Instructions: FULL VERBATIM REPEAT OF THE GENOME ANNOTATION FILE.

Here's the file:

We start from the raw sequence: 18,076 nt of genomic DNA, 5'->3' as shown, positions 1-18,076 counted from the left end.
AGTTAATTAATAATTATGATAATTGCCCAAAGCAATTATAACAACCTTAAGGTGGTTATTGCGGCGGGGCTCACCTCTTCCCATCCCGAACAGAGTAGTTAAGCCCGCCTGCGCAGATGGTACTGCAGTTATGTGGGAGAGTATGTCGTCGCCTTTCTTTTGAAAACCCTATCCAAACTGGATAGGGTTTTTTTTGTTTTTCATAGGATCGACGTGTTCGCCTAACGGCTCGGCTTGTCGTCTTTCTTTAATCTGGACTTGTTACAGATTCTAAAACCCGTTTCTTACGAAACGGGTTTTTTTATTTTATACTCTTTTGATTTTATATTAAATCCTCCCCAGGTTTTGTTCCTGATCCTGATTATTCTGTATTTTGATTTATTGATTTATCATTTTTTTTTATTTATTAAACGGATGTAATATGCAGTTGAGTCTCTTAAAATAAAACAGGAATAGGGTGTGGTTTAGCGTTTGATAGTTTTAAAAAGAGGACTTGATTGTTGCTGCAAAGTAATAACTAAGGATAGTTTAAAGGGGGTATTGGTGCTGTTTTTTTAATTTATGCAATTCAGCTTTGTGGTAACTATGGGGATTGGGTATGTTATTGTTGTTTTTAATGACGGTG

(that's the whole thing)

We start from the raw sequence: 18,076 nt of genomic DNA, 5'->3' as shown, positions 1-18,076 counted from the left end.
AGTTAATTAATAATTATGATAATTGCCCAAAGCAATTATAACAACCTTAAGGTGGTTATTGCGGCGGGGCTCACCTCTTCCCATCCCGAACAGAGTAGTTAAGCCCGCCTGCGCAGATGGTACTGCAGTTATGTGGGAGAGTATGTCGTCGCCTTTCTTTTGAAAACCCTATCCAAACTGGATAGGGTTTTTTTTGTTTTTCATAGGATCGACGTGTTCGCCTAACGGCTCGGCTTGTCGTCTTTCTTTAATCTGGACTTGTTACAGATTCTAAAACCCGTTTCTTACGAAACGGGTTTTTTTATTTTATACTCTTTTGATTTTATATTAAATCCTCCCCAGGTTTTGTTCCTGATCCTGATTATTCTGTATTTTGATTTATTGATTTATCATTTTTTTTTATTTATTAAACGGATGTAATATGCAGTTGAGTCTCTTAAAATAAAACAGGAATAGGGTGTGGTTTAGCGTTTGATAGTTTTAAAAAGAGGACTTGATTGTTGCTGCAAAGTAATAACTAAGGATAGTTTAAAGGGGGTATTGGTGCTGTTTTTTTAATTTATGCAATTCAGCTTTGTGGTAACTATGGGGATTGGGTATGTTATTGTTGTTTTTAATGACGGTG